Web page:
The following is an archived copy of a message sent to a Discussion List run by the Campaign Against Sanctions on Iraq.
Views expressed in this archived message are those of the author, not of the Campaign Against Sanctions on Iraq.
[Main archive index/search] [List information] [Campaign Against Sanctions on Iraq Homepage]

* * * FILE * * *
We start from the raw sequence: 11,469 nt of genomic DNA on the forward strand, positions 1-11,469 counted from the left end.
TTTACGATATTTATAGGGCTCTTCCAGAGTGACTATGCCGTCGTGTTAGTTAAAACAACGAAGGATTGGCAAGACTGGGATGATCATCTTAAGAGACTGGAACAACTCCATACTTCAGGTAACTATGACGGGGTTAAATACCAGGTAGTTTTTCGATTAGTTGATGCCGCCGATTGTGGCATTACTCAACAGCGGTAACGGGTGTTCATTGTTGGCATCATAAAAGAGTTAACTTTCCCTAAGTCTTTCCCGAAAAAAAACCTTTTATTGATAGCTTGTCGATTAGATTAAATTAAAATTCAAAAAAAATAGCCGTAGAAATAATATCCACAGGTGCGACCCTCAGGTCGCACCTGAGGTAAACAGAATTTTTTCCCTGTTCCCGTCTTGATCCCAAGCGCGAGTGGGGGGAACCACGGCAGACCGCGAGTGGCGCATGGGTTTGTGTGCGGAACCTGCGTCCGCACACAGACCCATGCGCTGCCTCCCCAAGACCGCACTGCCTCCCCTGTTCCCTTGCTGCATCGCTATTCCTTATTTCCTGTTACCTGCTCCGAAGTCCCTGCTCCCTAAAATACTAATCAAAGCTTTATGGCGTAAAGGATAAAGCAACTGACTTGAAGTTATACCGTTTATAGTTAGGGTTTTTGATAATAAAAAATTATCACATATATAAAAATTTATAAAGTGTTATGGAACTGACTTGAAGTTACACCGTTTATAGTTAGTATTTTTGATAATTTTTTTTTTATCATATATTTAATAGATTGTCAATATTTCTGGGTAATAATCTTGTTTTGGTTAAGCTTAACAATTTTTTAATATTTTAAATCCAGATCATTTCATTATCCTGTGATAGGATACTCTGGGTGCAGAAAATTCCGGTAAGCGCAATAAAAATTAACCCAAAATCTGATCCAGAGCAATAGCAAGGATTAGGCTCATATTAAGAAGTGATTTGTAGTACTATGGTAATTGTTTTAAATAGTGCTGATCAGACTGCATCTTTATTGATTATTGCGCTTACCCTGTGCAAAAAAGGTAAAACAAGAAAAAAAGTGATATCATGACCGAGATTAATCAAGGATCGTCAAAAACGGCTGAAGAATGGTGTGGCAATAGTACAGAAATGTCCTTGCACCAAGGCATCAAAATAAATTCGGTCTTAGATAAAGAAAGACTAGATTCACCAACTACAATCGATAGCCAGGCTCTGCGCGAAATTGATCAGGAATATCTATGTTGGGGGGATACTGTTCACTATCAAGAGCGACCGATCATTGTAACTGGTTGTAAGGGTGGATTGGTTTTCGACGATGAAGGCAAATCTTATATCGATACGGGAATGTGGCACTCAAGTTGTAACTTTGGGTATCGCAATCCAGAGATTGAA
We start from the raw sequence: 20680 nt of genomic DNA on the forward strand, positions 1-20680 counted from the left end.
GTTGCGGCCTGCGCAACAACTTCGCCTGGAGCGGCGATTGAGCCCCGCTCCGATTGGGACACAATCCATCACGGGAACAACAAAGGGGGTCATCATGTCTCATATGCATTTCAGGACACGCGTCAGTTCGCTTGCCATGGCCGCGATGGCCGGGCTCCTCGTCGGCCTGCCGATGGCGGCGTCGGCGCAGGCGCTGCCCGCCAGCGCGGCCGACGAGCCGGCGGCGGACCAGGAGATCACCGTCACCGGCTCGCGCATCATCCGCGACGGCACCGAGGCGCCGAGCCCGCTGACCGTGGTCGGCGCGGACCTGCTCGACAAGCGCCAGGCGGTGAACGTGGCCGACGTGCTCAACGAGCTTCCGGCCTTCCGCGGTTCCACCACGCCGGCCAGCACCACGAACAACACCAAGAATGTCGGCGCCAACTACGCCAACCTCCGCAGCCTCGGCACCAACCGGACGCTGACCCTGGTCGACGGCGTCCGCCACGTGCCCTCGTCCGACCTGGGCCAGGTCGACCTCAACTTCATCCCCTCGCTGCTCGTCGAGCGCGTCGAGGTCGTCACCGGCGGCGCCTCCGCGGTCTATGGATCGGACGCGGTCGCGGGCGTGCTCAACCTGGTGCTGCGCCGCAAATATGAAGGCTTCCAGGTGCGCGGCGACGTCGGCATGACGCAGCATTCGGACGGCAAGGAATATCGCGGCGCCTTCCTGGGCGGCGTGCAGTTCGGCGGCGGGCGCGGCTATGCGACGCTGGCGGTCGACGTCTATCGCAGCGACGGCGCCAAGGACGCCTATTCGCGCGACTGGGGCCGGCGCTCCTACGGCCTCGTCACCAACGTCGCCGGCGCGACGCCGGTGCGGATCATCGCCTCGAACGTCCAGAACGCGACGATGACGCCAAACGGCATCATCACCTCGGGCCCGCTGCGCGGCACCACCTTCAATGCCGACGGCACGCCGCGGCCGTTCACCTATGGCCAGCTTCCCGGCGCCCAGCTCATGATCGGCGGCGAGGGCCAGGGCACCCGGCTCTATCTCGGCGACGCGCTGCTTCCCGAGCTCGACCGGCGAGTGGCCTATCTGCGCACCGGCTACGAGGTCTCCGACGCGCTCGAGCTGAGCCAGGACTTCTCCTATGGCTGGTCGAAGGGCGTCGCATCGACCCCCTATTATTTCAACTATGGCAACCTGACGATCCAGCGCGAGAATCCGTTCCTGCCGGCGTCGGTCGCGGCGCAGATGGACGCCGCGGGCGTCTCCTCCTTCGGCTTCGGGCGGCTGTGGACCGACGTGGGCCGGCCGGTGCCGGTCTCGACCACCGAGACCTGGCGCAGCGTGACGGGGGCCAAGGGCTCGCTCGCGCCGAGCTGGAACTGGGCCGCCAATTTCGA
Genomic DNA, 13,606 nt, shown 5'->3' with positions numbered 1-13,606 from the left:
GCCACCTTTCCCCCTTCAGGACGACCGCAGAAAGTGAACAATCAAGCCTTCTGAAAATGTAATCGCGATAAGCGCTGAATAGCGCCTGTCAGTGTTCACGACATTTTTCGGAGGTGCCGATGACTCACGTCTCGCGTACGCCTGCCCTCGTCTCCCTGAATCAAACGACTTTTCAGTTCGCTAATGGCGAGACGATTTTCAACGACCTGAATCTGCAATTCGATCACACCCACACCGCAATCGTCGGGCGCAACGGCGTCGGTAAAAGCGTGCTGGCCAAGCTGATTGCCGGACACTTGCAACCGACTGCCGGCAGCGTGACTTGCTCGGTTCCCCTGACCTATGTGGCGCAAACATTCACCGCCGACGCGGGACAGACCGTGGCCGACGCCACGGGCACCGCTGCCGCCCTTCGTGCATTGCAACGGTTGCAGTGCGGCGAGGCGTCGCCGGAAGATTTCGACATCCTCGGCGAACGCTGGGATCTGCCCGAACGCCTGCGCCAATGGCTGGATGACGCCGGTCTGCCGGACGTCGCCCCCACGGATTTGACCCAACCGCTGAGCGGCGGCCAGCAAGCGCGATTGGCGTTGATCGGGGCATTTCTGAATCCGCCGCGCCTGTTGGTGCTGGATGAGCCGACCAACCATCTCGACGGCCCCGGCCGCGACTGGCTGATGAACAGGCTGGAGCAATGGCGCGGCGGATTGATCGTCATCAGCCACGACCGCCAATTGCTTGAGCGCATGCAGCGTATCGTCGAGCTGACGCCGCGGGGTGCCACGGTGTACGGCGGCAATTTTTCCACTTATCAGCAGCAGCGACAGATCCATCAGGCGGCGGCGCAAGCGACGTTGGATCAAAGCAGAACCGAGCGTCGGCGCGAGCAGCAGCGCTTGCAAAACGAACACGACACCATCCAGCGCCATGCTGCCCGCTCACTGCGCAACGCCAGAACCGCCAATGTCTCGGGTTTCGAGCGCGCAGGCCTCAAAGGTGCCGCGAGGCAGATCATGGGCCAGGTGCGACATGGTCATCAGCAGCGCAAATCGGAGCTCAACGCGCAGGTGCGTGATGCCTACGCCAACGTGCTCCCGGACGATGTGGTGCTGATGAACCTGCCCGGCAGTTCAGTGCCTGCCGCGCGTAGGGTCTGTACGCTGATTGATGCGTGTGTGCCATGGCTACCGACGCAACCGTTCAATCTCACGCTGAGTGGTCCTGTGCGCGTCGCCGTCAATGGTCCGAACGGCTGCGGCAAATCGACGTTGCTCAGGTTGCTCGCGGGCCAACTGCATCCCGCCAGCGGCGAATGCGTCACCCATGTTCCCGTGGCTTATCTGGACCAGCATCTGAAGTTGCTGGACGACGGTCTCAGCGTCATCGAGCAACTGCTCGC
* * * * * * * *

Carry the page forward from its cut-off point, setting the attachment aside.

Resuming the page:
Dear List Members, I have just recently subscribed to CASI, for solace. I was trying to escape from the deafening drums of war all around me: from the cries of politicians, the media, and the public that this attack is "inevitable"... but mainly from the indignant claims that it is Saddam Hussein's and not the West's "fault" that Iraqi children are dying each day of leukaemia, kala azar, diarrhoea.... Hussein, the public wants to believe, has caused the "suffering of the Iraqi people". "Who's killing the children of Iraq?" was the title of an opinion piece in the Globe and Mail (a Canadian national newspaper) on October 8, 2002. The author, Margaret Wente, starts off with the rhetorical device called begging the question: "Of all the reasons to oppose a war against Iraq, one of the most compelling is the image of innocent civilian victims. Children will die -- if only because Saddam Hussein won't hesitate to build orphanages atop his weapons labs." And goes on: "And of all the accusations hurled against the West in its treatment of Iraq, the most damning is the human cost of sanctions. According to many peace groups, humanitarian organizations and politicians, sanctions have killed 500,000 Iraqi children. The total death toll from sanctions amounts to a million and a half innocent people. Are these figures credible? Only if you believe Saddam Hussein. The truth is that these numbers come straight from Iraq's mighty propaganda factory...." This piece was Ms. Wente's (or the Globe's) reaction to a statement signed by 120 Canadian artists, scientists, academics, clergy, labour leaders, and others, declaring war on Iraq "immoral". It was delivered to all members of parliament. And apparently that appeal for peace struck fear (?) in the hearts of mainstream Canada: "Stick to your poetry and pianos" was another article in the Globe, September 27, 2002. "We, the undersigned," the statement begins, "are deeply alarmed that the most powerful nations in the world continue to rely on military force to achieve their global political and economic goals while eroding the standard of living, environment and the security of people throughout the world." It continues: "We are united in the belief that a military attack on Iraq at this juncture would be profoundly immoral, and would almost certainly result in destabilizing repercussions that would endanger the whole world." The "undersigned" also spoke to the press: "The way to deal with Saddam Hussein is not by killing thousands of Iraqi civilians, any more than the way to deal with American foreign policy was by killing thousands of American civilians on September 11th," a law professor told a reporter. Back to the Ms Wente's op-ed in the Globe. This sentence about not "killing thousands of Iraqi civilians" caused her to describe the peace promoters as "useful idiots": "I suspect this fact will do nothing to dissuade the gullible and the naive. They will persist in their pathetic pilgrimages to Baghdad... I have no doubt that Saddam Hussein, like Stalin, will continue to attract his share of useful idiots -- of whom Canada has contributed more than its share." Thinking of what Mark Twain said about the "better sleep" everyone enjoys after such "process of grotesque self-deception", I can understand Ms Wente's rationale. It's the rationale of politicians, the media, and most of the public. What I cannot understand is this sentence: "They will persist in their pathetic pilgrimages to Baghdad..." I have read this many times, and wondered about the meaning of "human being". The words "their pathetic pilgrimages to Baghdad" will stay with me - and compel me to collect all the facts I can. Perhaps you can help me by answering questions I might have. Once I came across an article entitled, "De vernietiging van Irak" (the destruction of Iraq). It's a "systematic" destruction, says the Dutch author, and cites, among others, Denis Halliday, Hans von Sponeck, Prof. Guenther, Said Bouamama, Michel Collon, and Prof. Marc Bossuyt. "The states imposing the sanctions could raise questions under the genocide Convention." This is Marc Bossuyt's conclusion in his report to the Sub-Commission on the Promotion and Protection of Human Rights, June 21, 2000. Referring to that report, the Dutch author then says: "Niemand zal ooit kunnen zeggen 'Wir haben es nicht gewusst'" (Roughly, I think: "No one today will be able to say 'we didn't know'") The second sentence is German and alludes to the reply attributed to German citizens when confronted with the facts of the holocaust after WWII: 'we didn't know' ('Wir haben es nicht gewusst'.) For some this may even be true - then and today. But today politicians and the media are trying to say "it didn't happen" - it's all propaganda. And this must not go unchallenged. The victims of the sanction regime are not the figments of anyone's imagination. Nor can they safely be attributed to Saddam Hussein. - Reading UN resolutions 661 to 986 is a start: the originators knew that Iraq depends on imports for 70 percent of its foodstuff. What's more, sanctions are meant to inflict "suffering" on the population. Why else impose them? "Apply this economic, peaceful, silent, deadly remedy and there will be no need for force", advised Woodrow Wilson in 1919. But what has been imposed on Iraq are no _ordinary_ sanctions, it is a total embargo - and a complete takeover (and control) of Iraq's foreign trade and economy. Nor did Iraq escape force: "... we will bring you back to the pre-industrial age", told James Baker the Iraq's Deputy Premier Tariq Aziz on January 9, 1999 in Geneva. And he made good on that promise. Nothing was to be spared: "roads, railroads, power systems. That is a nice list of targets; but it is not enough... The cutting edge is downtown Baghdad." [General Michael Dougan, then chief of Staff of the U.S Air Force]. General Dougan's plan also included "what is unique about Iraq culture that [the Iraqis] put a high value on, that psychologically would make an impact on the population and the regime in Iraq." They also targeted hospital, schools, oil refineries, telecommunication systems, ports, bridges, food processing plants, and - most devastatingly - Iraqi water treatment facilities and sewage treatment plants. Almost the entire infrastructure was destroyed. "...nothing we had seen or read had quite prepared us for the particular form of devastation.... The recent conflict had wrought near-apocalyptic results upon the economic infrastructure of what had been, until January 1991, a highly urbanised and mechanised society...Iraq has now for sometime to come been relegated to a pre-industrial age." [Martti Ahtisaari who lead a UN investigation team to Iraq in March 1991.] In 45 days more explosives were dropped on Iraq than on Europe during the whole of WWII. And Iraq was the first country to be hit with uranium munitions - leaving 300 tons of DU as a conservative estimate. However traumatic the impact of this devastation, it didn't seem to break the spirit and the determination of the Iraqi people. So the embargo continued the assault. And more force: regular bombings - dubbed "pinpricks" by Clinton. On December 16, 1998, the "pinpricks" escalated to a full-scale bombing "campaign". For four days it hailed missiles on Iraq - far surpassing the 6-week gulf war. Secretary of State Cohen was "proud", "very proud" of his troops. And Clinton sent the Iraqi people a message via an Arab TV station: "I hope you realize that these attacks were in your best interests... Our dispute is with the Iraqi leaders and not the Iraqi people." But many Iraqi people had given up hope: "this situation has been repeated many times, again and again, for 8 years. I prefer to die immediately in a bomb attack rather than slowly and steadily in the sanctions", an Iraqi woman told Masako Ito, member of a Japanese NGO during "Desert Storm". The Iraqi people also knew that Japan was one of the countries supporting the 1998 bombing. "Did we do something wrong to Japan ?", they asked Mrs. Ito. And: "how come do peace loving Japanese do such a thing against the public opinion around the world ?" - Can you imagine how Iraqi people would feel if they read Ms Wente's cynical denial, coming from _peace-loving_ Canada? After "Desert Fox", the bombing continued almost daily in the no-fly-zones. And such were US sentiments: "They know we own their country. We own their airspace... We dictate the way they live and talk. And that's what's great about America right now. It's a good thing, especially when there is a lot of oil out there we need." [U.S. Brigadier General William Looney, who directed the bombing in the no-fly-zones.] The sanctions continued too. But the malign workings of UN Resolution 986 April 14, 1995 are rarely discussed. This is the so-called "Oil-for-Food" Program. All payments by oil purchasers (67% US) go into an escrow account in New York (Bank National de Paris). Suppliers too are paid out of that account by the OIP. The Iraq Government doesn't get a single dinar from their own money. How does the UN Security Council expect the Government of Iraq to pay for the upkeep of schools, hospitals, roads, and so on? Pay salaries, and all the rest? Surely not from oil smuggling? That would be the height of hypocrisy. This offer ("Oil-for-Food") was first made in 1991 as Resolution 706 with the same conditions. Iraq turned it down as gross interference in its sovereignty that would turn the country into a virtual UN protectorate. So it is. And any other government would have turned it down too. And now Saddam Hussein is blamed for not having accepted that "window of opportunity" - which was illegal to start with. Thanks to the conditions of that "humanitarian program", Iraq has a galloping inflation. The dinar now stands approx. 3000 to the dollar (before the gulf war it was 3.3 to the dollar.) Unemployment is up to 80 percent. The average monthly income is $5 (a doctor makes about $10). People had to sell their belongings: furniture, books, jewellery...their houses. Some people even have to sell items from the monthly food basket to buy other essentials. Many are homeless. Kids go begging in the streets. A highly educated middle class has disappeared. - Basra, the "Venice of the Middle East", is now a slum. And then in June 2001, came the "smart" sanctions - a PR move to stifle criticism. "Anything not on the List can now be freely imported." What's the use, even if that were true? How could people afford to pay? "Every year we make small progress, and now another war to destroy everything?", a doctor in a Basra hospital asks a visiting European colleague. A mother hands that visitor her undernourished baby - please take him with you to Europe where he will survive, she begs. How great must be the despair of that mother. And now a new "inevitable" war is looming. One day questions will be asked by our children or their children: "What did _you_ do Mum and Dad, Grandma, Grandpa when they were killing the children of Iraq? But the final questions will be asked by the Iraqi people. As one Iraqi put it: I am afraid of one thing: the time will come one day when Iraqis will demand retributions for the crimes committed against them. If sometime westerners are attacked, and they ask: why, we haven't done anything?. The answer would be: Because YOU HAVEN'T DONE ANYTHING. You stood by and allowed our kids to be killed. You gave support to governments, and elected people who bombed us and killed our people. Because in a democracy, you have the right to say NO, and you didn't. Since you have given up your rights then, and you have none left... Is that what those supporting an attack on Iraq want for their children??" Regards, Elga Sutter P.S. Sorry, I didn't mean to make it that long. _______________________________________________ Sent via the discussion list of the Campaign Against Sanctions on Iraq. To unsubscribe, visit http://lists.casi.org.uk/mailman/listinfo/casi-discuss To contact the list manager, email firstname.lastname@example.org All postings are archived on CASI's website: http://www.casi.org.uk